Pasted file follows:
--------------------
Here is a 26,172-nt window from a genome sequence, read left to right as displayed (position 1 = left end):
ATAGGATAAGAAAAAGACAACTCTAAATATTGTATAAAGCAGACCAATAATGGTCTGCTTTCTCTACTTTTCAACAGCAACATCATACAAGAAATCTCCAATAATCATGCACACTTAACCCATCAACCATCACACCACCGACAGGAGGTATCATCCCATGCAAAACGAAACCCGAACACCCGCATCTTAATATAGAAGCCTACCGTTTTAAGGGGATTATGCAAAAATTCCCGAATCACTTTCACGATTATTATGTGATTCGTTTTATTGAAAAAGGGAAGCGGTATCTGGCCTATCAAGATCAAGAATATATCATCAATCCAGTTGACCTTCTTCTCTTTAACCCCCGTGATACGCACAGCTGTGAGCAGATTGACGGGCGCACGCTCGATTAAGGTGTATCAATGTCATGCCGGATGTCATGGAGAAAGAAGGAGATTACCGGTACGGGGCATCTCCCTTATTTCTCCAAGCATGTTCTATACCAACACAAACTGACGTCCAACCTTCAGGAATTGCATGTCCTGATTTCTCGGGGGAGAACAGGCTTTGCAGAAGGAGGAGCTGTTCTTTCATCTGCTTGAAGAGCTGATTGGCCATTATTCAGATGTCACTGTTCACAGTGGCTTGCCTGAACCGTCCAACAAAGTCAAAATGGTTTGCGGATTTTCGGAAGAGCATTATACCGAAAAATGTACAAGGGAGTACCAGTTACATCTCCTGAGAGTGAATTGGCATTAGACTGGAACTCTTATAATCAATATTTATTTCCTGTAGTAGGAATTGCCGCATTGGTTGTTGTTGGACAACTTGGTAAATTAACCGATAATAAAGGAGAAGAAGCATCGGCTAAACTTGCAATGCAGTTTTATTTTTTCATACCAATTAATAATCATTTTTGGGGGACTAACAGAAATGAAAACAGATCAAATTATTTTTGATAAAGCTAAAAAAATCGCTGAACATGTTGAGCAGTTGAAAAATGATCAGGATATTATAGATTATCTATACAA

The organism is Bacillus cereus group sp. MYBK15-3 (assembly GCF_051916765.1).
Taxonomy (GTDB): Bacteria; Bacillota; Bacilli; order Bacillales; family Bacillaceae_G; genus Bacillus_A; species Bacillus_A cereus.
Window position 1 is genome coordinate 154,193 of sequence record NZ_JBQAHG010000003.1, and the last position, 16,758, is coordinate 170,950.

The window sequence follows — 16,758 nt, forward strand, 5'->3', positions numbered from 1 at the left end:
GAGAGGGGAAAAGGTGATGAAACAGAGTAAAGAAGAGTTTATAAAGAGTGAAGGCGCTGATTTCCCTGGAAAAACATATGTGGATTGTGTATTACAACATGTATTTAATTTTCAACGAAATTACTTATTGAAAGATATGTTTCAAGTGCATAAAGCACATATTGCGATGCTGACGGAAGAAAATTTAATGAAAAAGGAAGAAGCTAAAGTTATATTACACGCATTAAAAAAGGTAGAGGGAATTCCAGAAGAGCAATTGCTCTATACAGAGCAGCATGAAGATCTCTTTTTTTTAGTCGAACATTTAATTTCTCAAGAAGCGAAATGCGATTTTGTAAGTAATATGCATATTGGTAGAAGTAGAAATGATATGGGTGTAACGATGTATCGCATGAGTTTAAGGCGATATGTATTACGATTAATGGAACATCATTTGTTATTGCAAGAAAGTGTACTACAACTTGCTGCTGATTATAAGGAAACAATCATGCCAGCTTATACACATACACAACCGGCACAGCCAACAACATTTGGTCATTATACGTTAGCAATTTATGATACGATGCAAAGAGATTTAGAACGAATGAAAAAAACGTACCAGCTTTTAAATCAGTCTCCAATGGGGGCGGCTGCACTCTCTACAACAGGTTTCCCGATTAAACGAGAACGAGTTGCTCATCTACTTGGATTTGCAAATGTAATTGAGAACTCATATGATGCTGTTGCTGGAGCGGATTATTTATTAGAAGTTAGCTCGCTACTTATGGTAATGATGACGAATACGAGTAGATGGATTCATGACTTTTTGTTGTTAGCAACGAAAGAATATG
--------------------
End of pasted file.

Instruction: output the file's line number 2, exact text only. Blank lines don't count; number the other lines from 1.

ATAGGATAAGAAAAAGACAACTCTAAATATTGTATAAAGCAGACCAATAATGGTCTGCTTTCTCTACTTTTCAACAGCAACATCATACAAGAAATCTCCAATAATCATGCACACTTAACCCATCAACCATCACACCACCGACAGGAGGTATCATCCCATGCAAAACGAAACCCGAACACCCGCATCTTAATATAGAAGCCTACCGTTTTAAGGGGATTATGCAAAAATTCCCGAATCACTTTCACGATTATTATGTGATTCGTTTTATTGAAAAAGGGAAGCGGTATCTGGCCTATCAAGATCAAGAATATATCATCAATCCAGTTGACCTTCTTCTCTTTAACCCCCGTGATACGCACAGCTGTGAGCAGATTGACGGGCGCACGCTCGATTAAGGTGTATCAATGTCATGCCGGATGTCATGGAGAAAGAAGGAGATTACCGGTACGGGGCATCTCCCTTATTTCTCCAAGCATGTTCTATACCAACACAAACTGACGTCCAACCTTCAGGAATTGCATGTCCTGATTTCTCGGGGGAGAACAGGCTTTGCAGAAGGAGGAGCTGTTCTTTCATCTGCTTGAAGAGCTGATTGGCCATTATTCAGATGTCACTGTTCACAGTGGCTTGCCTGAACCGTCCAACAAAGTCAAAATGGTTTGCGGATTTTCGGAAGAGCATTATACCGAAAAATGTACAAGGGAGTACCAGTTACATCTCCTGAGAGTGAATTGGCATTAGACTGGAACTCTTATAATCAATATTTATTTCCTGTAGTAGGAATTGCCGCATTGGTTGTTGTTGGACAACTTGGTAAATTAACCGATAATAAAGGAGAAGAAGCATCGGCTAAACTTGCAATGCAGTTTTATTTTTTCATACCAATTAATAATCATTTTTGGGGGACTAACAGAAATGAAAACAGATCAAATTATTTTTGATAAAGCTAAAAAAATCGCTGAACATGTTGAGCAGTTGAAAAATGATCAGGATATTATAGATTATCTATACAA